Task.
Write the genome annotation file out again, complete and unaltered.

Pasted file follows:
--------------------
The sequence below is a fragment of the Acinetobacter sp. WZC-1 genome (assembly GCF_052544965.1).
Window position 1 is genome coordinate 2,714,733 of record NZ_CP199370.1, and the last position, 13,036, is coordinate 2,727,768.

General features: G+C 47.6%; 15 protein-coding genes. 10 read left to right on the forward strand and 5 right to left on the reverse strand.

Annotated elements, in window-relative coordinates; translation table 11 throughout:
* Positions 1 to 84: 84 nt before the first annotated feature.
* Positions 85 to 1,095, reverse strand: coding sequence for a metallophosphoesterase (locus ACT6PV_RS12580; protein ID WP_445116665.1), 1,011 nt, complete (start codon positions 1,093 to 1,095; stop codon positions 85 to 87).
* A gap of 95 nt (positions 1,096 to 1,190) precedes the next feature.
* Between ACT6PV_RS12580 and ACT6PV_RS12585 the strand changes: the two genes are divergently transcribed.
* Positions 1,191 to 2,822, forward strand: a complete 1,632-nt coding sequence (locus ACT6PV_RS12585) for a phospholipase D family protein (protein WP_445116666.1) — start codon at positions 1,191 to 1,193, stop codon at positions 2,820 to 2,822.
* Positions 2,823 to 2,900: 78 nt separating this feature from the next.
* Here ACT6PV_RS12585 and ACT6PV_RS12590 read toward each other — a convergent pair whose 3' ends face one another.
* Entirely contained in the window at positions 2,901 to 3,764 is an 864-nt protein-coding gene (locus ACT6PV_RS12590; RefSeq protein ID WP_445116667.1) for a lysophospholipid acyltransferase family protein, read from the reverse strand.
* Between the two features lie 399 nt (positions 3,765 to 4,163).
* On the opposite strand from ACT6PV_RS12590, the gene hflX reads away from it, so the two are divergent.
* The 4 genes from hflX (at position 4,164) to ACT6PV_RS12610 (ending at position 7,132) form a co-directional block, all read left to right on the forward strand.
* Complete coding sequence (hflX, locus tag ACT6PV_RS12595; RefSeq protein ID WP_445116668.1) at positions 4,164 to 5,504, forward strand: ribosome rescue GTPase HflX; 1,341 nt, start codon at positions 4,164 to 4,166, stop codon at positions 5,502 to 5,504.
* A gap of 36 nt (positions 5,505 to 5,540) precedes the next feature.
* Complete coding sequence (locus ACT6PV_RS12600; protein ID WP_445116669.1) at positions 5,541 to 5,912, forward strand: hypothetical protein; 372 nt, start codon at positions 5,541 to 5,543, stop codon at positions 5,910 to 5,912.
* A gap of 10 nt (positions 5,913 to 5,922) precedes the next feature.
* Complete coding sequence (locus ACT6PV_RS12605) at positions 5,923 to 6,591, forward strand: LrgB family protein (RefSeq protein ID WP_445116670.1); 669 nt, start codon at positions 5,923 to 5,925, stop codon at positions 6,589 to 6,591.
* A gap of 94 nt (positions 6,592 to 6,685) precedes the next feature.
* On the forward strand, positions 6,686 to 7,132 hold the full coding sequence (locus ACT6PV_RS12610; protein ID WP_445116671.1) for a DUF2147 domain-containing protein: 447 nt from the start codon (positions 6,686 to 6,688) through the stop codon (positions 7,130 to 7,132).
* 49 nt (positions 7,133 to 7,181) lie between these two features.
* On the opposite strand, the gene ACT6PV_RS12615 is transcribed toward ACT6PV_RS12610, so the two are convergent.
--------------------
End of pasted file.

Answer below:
The sequence below is a fragment of the Acinetobacter sp. WZC-1 genome (assembly GCF_052544965.1).
Window position 1 is genome coordinate 2,714,733 of record NZ_CP199370.1, and the last position, 13,036, is coordinate 2,727,768.

General features: G+C 47.6%; 15 protein-coding genes. 10 read left to right on the forward strand and 5 right to left on the reverse strand.

Annotated elements, in window-relative coordinates; translation table 11 throughout:
* Positions 1 to 84: 84 nt before the first annotated feature.
* Positions 85 to 1,095, reverse strand: coding sequence for a metallophosphoesterase (locus ACT6PV_RS12580; protein ID WP_445116665.1), 1,011 nt, complete (start codon positions 1,093 to 1,095; stop codon positions 85 to 87).
* A gap of 95 nt (positions 1,096 to 1,190) precedes the next feature.
* Between ACT6PV_RS12580 and ACT6PV_RS12585 the strand changes: the two genes are divergently transcribed.
* Positions 1,191 to 2,822, forward strand: a complete 1,632-nt coding sequence (locus ACT6PV_RS12585) for a phospholipase D family protein (protein WP_445116666.1) — start codon at positions 1,191 to 1,193, stop codon at positions 2,820 to 2,822.
* Positions 2,823 to 2,900: 78 nt separating this feature from the next.
* Here ACT6PV_RS12585 and ACT6PV_RS12590 read toward each other — a convergent pair whose 3' ends face one another.
* Entirely contained in the window at positions 2,901 to 3,764 is an 864-nt protein-coding gene (locus ACT6PV_RS12590; RefSeq protein ID WP_445116667.1) for a lysophospholipid acyltransferase family protein, read from the reverse strand.
* Between the two features lie 399 nt (positions 3,765 to 4,163).
* On the opposite strand from ACT6PV_RS12590, the gene hflX reads away from it, so the two are divergent.
* The 4 genes from hflX (at position 4,164) to ACT6PV_RS12610 (ending at position 7,132) form a co-directional block, all read left to right on the forward strand.
* Complete coding sequence (hflX, locus tag ACT6PV_RS12595; RefSeq protein ID WP_445116668.1) at positions 4,164 to 5,504, forward strand: ribosome rescue GTPase HflX; 1,341 nt, start codon at positions 4,164 to 4,166, stop codon at positions 5,502 to 5,504.
* A gap of 36 nt (positions 5,505 to 5,540) precedes the next feature.
* Complete coding sequence (locus ACT6PV_RS12600; protein ID WP_445116669.1) at positions 5,541 to 5,912, forward strand: hypothetical protein; 372 nt, start codon at positions 5,541 to 5,543, stop codon at positions 5,910 to 5,912.
* A gap of 10 nt (positions 5,913 to 5,922) precedes the next feature.
* Complete coding sequence (locus ACT6PV_RS12605) at positions 5,923 to 6,591, forward strand: LrgB family protein (RefSeq protein ID WP_445116670.1); 669 nt, start codon at positions 5,923 to 5,925, stop codon at positions 6,589 to 6,591.
* A gap of 94 nt (positions 6,592 to 6,685) precedes the next feature.
* On the forward strand, positions 6,686 to 7,132 hold the full coding sequence (locus ACT6PV_RS12610; protein ID WP_445116671.1) for a DUF2147 domain-containing protein: 447 nt from the start codon (positions 6,686 to 6,688) through the stop codon (positions 7,130 to 7,132).
* 49 nt (positions 7,133 to 7,181) lie between these two features.
* On the opposite strand, the gene ACT6PV_RS12615 is transcribed toward ACT6PV_RS12610, so the two are convergent.